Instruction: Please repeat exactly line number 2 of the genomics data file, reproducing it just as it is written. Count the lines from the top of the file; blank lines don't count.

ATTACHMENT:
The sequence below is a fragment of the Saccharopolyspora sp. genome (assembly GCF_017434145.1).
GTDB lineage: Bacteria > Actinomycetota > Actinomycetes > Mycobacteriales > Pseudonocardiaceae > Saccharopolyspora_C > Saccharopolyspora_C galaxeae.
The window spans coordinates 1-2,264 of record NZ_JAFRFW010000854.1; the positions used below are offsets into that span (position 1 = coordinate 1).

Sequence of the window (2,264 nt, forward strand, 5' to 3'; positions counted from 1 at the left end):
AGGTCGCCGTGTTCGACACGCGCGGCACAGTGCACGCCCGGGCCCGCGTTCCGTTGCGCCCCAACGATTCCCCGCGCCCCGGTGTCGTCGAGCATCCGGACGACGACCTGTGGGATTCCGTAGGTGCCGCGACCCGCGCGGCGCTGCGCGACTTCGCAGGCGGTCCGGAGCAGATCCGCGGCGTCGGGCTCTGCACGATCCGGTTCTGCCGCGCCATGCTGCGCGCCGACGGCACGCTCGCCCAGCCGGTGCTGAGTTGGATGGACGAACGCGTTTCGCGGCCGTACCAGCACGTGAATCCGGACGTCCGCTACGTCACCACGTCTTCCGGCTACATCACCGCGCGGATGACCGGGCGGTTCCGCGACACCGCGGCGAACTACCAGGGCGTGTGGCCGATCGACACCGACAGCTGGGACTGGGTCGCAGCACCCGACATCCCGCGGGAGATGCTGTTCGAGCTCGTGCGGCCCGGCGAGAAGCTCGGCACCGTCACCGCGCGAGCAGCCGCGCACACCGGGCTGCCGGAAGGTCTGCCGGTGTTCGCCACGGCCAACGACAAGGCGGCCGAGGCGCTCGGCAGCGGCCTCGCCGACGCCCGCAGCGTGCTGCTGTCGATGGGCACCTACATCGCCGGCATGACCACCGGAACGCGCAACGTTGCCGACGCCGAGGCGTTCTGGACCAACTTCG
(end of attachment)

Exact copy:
GTDB lineage: Bacteria > Actinomycetota > Actinomycetes > Mycobacteriales > Pseudonocardiaceae > Saccharopolyspora_C > Saccharopolyspora_C galaxeae.